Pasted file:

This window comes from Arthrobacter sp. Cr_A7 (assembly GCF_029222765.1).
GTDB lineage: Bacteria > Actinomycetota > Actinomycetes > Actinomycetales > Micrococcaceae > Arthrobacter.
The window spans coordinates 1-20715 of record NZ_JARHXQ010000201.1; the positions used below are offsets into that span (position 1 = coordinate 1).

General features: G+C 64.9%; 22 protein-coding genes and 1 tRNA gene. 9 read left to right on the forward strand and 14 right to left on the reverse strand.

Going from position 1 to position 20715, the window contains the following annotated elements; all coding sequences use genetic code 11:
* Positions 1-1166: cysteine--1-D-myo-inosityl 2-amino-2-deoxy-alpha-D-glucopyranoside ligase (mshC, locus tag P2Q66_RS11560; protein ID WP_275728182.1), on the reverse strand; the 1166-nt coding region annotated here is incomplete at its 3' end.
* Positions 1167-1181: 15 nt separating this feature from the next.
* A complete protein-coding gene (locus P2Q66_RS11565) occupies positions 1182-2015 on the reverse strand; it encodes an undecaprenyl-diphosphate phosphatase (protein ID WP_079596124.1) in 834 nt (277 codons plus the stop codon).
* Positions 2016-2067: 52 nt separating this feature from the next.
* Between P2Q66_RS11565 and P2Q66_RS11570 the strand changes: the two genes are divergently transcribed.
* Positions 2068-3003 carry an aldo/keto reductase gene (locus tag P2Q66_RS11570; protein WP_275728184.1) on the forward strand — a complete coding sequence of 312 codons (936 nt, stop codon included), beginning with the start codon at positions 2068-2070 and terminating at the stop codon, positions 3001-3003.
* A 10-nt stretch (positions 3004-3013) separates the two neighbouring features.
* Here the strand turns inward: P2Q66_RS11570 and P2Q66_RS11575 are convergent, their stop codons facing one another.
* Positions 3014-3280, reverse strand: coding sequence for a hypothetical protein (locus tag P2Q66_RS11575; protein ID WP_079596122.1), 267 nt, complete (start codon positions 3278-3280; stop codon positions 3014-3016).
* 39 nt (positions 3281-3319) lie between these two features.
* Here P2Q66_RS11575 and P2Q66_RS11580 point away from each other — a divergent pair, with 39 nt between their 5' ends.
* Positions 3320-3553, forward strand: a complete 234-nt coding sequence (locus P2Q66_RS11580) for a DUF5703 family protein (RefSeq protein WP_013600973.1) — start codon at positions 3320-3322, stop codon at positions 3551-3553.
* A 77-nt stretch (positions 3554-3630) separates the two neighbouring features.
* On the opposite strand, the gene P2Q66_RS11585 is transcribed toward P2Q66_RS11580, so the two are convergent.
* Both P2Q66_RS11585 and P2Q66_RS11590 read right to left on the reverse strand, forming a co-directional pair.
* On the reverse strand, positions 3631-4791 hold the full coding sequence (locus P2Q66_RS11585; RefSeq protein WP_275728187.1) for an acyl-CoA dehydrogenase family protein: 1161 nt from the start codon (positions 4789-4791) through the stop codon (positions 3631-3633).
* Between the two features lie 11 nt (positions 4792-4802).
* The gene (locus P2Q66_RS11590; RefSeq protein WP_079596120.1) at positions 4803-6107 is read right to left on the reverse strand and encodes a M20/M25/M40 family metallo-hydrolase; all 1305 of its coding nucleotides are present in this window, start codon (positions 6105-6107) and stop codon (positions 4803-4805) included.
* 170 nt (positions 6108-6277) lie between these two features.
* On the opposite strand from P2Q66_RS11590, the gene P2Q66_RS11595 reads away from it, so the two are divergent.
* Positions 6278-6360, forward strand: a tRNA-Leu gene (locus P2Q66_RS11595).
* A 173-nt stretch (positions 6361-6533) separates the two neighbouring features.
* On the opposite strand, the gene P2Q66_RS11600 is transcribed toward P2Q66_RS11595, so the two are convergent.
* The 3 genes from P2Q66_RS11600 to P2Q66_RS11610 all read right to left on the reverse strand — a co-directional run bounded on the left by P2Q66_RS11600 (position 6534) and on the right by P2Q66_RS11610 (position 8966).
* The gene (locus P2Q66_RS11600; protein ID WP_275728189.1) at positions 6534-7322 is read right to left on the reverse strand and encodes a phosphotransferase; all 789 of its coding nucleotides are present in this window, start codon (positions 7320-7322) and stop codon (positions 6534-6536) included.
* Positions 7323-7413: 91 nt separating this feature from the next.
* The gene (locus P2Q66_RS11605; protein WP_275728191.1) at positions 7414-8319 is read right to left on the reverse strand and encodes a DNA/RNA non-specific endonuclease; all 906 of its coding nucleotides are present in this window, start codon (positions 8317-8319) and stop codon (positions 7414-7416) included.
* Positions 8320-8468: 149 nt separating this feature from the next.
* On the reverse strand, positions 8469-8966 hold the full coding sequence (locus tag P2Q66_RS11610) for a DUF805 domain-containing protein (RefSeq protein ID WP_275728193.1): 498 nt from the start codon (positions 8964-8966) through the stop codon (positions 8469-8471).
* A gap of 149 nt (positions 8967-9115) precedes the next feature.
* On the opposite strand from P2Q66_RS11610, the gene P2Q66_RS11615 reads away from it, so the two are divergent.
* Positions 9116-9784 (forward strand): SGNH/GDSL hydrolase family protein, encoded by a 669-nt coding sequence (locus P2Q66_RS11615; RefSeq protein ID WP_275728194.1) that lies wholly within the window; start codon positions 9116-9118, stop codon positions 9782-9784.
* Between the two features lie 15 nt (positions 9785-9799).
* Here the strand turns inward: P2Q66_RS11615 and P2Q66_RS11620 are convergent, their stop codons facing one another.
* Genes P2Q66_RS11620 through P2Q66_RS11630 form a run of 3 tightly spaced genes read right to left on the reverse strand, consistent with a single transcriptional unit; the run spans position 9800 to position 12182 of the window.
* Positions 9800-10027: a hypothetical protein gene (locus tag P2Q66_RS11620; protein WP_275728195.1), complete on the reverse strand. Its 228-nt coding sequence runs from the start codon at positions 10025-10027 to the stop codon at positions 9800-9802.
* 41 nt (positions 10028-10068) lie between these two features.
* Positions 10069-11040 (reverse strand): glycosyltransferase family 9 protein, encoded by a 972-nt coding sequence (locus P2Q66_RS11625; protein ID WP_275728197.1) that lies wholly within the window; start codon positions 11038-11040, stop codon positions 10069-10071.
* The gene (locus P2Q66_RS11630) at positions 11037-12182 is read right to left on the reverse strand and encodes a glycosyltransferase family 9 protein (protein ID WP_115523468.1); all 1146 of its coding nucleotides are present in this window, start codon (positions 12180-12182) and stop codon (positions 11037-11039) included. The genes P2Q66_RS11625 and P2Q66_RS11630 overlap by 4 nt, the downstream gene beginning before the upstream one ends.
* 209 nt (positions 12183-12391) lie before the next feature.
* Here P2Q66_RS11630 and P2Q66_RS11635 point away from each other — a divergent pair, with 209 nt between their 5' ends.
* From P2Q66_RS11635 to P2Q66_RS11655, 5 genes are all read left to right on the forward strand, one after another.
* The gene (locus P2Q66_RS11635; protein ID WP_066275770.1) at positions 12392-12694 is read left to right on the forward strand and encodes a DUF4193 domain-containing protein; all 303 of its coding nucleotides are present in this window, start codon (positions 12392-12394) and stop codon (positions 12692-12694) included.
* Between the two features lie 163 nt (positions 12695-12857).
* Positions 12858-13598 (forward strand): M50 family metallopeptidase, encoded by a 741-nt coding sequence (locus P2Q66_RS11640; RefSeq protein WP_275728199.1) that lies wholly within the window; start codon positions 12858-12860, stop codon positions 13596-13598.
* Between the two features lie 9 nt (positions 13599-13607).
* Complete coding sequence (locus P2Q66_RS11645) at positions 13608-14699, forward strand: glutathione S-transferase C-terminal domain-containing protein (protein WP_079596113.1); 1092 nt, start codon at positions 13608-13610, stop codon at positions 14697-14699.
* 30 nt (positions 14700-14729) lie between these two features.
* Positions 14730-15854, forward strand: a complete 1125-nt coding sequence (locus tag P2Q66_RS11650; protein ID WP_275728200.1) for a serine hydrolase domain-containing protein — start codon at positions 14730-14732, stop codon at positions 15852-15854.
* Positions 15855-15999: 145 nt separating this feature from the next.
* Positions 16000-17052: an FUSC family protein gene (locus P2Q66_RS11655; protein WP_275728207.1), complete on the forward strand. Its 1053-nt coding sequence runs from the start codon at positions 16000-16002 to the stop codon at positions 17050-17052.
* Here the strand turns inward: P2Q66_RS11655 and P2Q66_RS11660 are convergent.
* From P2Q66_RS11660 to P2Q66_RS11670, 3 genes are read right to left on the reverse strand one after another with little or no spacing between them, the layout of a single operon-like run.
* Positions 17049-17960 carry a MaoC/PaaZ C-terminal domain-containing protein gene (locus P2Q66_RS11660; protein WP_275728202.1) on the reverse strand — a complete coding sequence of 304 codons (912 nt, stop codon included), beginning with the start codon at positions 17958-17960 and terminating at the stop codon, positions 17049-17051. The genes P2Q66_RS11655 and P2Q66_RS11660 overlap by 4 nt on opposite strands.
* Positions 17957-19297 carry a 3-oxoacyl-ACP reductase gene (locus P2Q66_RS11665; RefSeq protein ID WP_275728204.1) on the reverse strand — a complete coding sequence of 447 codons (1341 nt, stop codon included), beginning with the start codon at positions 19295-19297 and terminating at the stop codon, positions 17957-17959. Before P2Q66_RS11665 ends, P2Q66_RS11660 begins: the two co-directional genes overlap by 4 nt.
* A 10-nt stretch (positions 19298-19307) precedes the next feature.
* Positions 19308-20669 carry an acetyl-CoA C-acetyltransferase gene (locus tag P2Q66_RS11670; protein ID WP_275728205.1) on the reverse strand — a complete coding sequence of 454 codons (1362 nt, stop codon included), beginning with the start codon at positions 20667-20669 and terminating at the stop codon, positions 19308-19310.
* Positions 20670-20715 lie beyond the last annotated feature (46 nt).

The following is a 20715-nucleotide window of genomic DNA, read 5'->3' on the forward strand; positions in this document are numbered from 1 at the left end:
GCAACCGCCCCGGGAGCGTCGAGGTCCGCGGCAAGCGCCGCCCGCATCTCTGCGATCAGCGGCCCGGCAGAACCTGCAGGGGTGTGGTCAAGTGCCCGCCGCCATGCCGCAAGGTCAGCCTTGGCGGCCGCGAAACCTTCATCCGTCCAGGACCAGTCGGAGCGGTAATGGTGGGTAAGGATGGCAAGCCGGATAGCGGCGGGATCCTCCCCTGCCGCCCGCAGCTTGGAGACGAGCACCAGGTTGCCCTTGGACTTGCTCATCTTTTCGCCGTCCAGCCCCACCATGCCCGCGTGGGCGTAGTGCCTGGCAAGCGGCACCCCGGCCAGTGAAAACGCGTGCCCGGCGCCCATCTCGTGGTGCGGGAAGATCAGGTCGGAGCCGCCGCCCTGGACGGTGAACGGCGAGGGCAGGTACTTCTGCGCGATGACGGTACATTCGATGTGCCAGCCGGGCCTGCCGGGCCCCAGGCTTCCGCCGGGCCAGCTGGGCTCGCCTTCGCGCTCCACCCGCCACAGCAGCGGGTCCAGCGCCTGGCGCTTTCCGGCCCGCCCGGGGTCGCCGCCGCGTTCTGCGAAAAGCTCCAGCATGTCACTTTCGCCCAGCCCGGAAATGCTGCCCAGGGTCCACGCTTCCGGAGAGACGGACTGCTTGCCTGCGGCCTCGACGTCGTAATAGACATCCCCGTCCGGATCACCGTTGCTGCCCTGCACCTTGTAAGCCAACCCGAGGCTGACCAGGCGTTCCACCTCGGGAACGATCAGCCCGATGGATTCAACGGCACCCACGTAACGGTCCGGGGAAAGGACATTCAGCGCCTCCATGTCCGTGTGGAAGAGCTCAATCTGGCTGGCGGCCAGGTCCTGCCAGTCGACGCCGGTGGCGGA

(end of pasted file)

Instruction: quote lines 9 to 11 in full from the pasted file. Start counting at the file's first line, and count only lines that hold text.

* Positions 2016-2067: 52 nt separating this feature from the next.
* Between P2Q66_RS11565 and P2Q66_RS11570 the strand changes: the two genes are divergently transcribed.
* Positions 2068-3003 carry an aldo/keto reductase gene (locus tag P2Q66_RS11570; protein WP_275728184.1) on the forward strand — a complete coding sequence of 312 codons (936 nt, stop codon included), beginning with the start codon at positions 2068-2070 and terminating at the stop codon, positions 3001-3003.